Certainly we admire and respect these talents for what they have accomplished and brought to our lives. Their talents created the soundtrack of our lives. They were there when we fell in love, when our hearts were broken and when joy was the order of the day. So do I want to bring a shadow over all that with some measure of pity? I think not!

Vocally speaking, if you’ve still got it….flaunt it. If not…..park it!

Thanks for the great post, Paul, and for introducing me to Omara Portuondo. (Thanks to YouTube, too.) I found Joan there, too, singing Day After Tomorrow. I like her voice even better now.

What rich material, very well written. Thanks.
I agree; I see nothing shortage of creativity.

Alan: It definitely makes me cringe to hear a singer who has lost it. Two guys who remain amazing are Tony Bennett (82) and B. B. King (83). B. B. sounds terrific on his new CD (One Kind Favor); a friend saw Tony B. last year and gushed about him for weeks.

Kate: Omara is a real find, no?

Great post Citizen K! A favorite of mine since the 50's is Keely Smith. After achieving great popularity with Louis Prima in Las Vegas and with the release of a number of single hits in the 50's and 60's, she retired to raise a family. In 1985 she returned to the music scene, touring night clubs and making stage performances. She has also released a number of critically acclaimed albums, even rerecording some of her old releases, which to me are better than the originals.

Now in her 70's, she still maintains a light touring schedule. On February 10, 2008, one month before her 76th birthday, she performed "That Old Black Magic" with Kid Rock at the 50th Grammy Awards on CBS. Talk about someone who has the pipes of a 24 year old who sings with the wisdom of age, she's magnificent. I have to listen in awe that someone could be so talented and yet just get better and better with age.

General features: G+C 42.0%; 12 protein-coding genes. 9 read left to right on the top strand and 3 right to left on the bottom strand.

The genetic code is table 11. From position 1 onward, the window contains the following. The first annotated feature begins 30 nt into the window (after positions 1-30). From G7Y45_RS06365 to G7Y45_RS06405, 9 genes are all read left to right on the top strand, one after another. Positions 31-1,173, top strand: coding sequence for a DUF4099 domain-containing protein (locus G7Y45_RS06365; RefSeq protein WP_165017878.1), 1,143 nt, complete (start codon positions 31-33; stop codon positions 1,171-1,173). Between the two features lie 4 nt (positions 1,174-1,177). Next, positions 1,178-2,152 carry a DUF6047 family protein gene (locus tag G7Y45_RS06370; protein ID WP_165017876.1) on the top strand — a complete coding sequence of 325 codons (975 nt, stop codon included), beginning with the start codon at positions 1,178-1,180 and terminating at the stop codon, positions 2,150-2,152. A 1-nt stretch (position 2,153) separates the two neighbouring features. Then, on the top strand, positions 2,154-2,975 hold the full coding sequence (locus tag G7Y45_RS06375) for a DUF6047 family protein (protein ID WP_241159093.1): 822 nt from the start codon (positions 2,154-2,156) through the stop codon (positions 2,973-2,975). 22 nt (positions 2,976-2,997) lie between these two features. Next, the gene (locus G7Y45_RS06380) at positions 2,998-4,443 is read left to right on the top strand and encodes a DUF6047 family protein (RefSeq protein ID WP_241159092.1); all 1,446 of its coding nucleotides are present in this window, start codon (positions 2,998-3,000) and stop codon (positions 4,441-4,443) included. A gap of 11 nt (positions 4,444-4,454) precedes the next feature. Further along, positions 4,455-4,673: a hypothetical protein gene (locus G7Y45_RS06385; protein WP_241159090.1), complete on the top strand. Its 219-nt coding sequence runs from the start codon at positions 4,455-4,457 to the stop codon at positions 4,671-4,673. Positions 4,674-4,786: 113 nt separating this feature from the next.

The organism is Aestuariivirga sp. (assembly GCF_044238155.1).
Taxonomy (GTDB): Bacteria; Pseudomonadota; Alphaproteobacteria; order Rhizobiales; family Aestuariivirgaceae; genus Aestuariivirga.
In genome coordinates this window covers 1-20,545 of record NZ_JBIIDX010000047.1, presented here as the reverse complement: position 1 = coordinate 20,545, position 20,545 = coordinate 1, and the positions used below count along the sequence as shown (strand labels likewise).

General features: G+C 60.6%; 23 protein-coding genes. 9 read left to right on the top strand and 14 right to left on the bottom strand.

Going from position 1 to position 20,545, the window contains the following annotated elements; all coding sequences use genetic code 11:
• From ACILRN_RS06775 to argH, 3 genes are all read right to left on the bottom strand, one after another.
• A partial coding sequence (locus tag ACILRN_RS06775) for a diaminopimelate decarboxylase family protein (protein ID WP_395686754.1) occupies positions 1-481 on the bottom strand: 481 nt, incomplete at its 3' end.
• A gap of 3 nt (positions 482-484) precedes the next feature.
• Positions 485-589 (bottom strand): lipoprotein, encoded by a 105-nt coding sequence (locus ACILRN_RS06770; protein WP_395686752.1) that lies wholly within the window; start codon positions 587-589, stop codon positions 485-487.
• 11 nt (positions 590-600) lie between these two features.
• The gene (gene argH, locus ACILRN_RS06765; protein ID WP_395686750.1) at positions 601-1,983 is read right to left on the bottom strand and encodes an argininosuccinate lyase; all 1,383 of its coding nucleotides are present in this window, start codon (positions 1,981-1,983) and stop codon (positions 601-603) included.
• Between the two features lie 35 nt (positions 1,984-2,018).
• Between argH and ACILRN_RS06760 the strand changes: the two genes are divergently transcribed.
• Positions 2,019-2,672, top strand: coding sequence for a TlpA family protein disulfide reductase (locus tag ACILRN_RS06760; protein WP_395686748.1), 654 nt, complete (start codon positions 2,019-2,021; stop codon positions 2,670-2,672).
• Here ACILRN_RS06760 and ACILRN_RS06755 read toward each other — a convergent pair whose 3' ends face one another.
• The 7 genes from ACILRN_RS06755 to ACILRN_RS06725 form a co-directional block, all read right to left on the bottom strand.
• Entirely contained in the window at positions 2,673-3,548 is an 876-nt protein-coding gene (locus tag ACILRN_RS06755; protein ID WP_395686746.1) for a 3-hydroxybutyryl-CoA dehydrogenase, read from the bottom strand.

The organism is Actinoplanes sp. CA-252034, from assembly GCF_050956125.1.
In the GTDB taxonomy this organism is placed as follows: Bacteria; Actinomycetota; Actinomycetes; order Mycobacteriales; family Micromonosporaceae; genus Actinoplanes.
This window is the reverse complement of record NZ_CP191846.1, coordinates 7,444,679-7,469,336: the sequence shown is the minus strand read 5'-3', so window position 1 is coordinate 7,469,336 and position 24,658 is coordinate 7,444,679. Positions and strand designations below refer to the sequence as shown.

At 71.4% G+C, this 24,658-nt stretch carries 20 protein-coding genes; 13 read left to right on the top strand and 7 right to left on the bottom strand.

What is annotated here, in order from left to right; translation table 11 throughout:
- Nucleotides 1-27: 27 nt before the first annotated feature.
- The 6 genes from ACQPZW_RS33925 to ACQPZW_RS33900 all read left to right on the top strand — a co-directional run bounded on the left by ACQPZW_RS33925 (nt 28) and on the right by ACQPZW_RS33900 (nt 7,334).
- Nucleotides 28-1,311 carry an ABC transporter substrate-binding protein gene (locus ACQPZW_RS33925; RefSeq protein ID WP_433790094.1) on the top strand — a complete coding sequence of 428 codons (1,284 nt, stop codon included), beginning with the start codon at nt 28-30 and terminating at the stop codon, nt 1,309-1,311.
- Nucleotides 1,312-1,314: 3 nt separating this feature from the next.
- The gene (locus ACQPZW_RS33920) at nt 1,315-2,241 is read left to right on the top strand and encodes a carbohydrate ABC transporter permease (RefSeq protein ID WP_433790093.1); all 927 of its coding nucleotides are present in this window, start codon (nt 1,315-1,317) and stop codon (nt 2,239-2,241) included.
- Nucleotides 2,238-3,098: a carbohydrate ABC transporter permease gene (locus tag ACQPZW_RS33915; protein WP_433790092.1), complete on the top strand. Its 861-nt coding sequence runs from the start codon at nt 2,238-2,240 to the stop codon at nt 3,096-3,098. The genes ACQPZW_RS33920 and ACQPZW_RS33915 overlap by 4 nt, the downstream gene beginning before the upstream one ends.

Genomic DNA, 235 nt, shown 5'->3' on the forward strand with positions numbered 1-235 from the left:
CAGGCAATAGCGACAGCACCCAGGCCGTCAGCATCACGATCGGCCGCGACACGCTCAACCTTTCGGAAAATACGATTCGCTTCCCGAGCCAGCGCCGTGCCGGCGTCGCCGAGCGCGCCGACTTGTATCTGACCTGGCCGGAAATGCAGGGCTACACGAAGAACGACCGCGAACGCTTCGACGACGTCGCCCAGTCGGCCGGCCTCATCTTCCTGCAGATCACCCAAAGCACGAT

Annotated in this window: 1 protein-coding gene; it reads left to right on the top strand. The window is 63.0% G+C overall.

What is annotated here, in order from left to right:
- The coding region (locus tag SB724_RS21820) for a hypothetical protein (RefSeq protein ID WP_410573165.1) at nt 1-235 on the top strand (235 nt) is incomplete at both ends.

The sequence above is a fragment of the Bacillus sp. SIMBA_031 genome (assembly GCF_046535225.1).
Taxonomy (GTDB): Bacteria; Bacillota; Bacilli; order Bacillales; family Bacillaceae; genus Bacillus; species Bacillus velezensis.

I did not know that Keely Smith still worked. Isn't she part Cherokee? I believe that she played Robert Mitchum's night club singer girl friend in Thunder Road. It was her voice, anyway.

Oh my goodness; a cultural hip replacement. Since I have had the real thing I guess I can add a cultural one to my list. I loved Keely Smith and wasn't aware that she was still around.

I didn't recognize many of the names you listed (being of one generation older) but when you mentioned Bill Evans my ears perked up. I loved his piano playing.

Everyone knows Joan Baez, but I go back further to Tony Bennett when he first started. He is a favorite, along with Mel Torme. Both continue to the present day. You didn't mention Ella Fitzgerald, but I saw her perform shortly before her death and she still had it. How about Rosemary Cloony? She was always great.

Some should quit when they are ahead, while others just keep getting better.

Great post as always, Paul, fun to see you here! I'm a fan of Bruce Springsteen, Joan Baez, Jackson Browne. Haven't seen a good concert though in some time. Good to get all the updates! Thanks!

Citizen K,

You're right on both counts. Keely Smith (born Dorothy Jacqueline Keely, 9 March 1932, in Norfolk, Virginia) is of Cherokee and Irish descent. And she did act and sing in Thunder Road. Her song in "Thunder Road" was "Whippoorwill," remembered as one of her best.